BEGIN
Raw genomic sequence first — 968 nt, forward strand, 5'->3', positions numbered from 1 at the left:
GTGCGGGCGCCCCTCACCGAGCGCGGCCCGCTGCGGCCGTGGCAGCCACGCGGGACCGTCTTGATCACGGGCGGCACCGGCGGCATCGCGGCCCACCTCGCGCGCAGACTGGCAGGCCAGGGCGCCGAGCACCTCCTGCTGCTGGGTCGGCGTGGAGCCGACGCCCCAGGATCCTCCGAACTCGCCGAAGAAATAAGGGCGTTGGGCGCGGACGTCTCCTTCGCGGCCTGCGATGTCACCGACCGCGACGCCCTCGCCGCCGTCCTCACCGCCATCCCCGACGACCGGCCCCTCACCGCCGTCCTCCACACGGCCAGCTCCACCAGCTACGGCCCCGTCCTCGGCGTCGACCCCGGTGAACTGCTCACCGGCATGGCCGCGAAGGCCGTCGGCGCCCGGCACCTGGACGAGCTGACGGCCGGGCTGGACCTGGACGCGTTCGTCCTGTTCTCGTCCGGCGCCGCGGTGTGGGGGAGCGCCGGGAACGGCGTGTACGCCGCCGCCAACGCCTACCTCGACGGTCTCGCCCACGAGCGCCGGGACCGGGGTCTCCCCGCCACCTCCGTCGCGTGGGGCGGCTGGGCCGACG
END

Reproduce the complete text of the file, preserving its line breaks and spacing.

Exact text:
Raw genomic sequence first — 968 nt, forward strand, 5'->3', positions numbered from 1 at the left:
GTGCGGGCGCCCCTCACCGAGCGCGGCCCGCTGCGGCCGTGGCAGCCACGCGGGACCGTCTTGATCACGGGCGGCACCGGCGGCATCGCGGCCCACCTCGCGCGCAGACTGGCAGGCCAGGGCGCCGAGCACCTCCTGCTGCTGGGTCGGCGTGGAGCCGACGCCCCAGGATCCTCCGAACTCGCCGAAGAAATAAGGGCGTTGGGCGCGGACGTCTCCTTCGCGGCCTGCGATGTCACCGACCGCGACGCCCTCGCCGCCGTCCTCACCGCCATCCCCGACGACCGGCCCCTCACCGCCGTCCTCCACACGGCCAGCTCCACCAGCTACGGCCCCGTCCTCGGCGTCGACCCCGGTGAACTGCTCACCGGCATGGCCGCGAAGGCCGTCGGCGCCCGGCACCTGGACGAGCTGACGGCCGGGCTGGACCTGGACGCGTTCGTCCTGTTCTCGTCCGGCGCCGCGGTGTGGGGGAGCGCCGGGAACGGCGTGTACGCCGCCGCCAACGCCTACCTCGACGGTCTCGCCCACGAGCGCCGGGACCGGGGTCTCCCCGCCACCTCCGTCGCGTGGGGCGGCTGGGCCGACG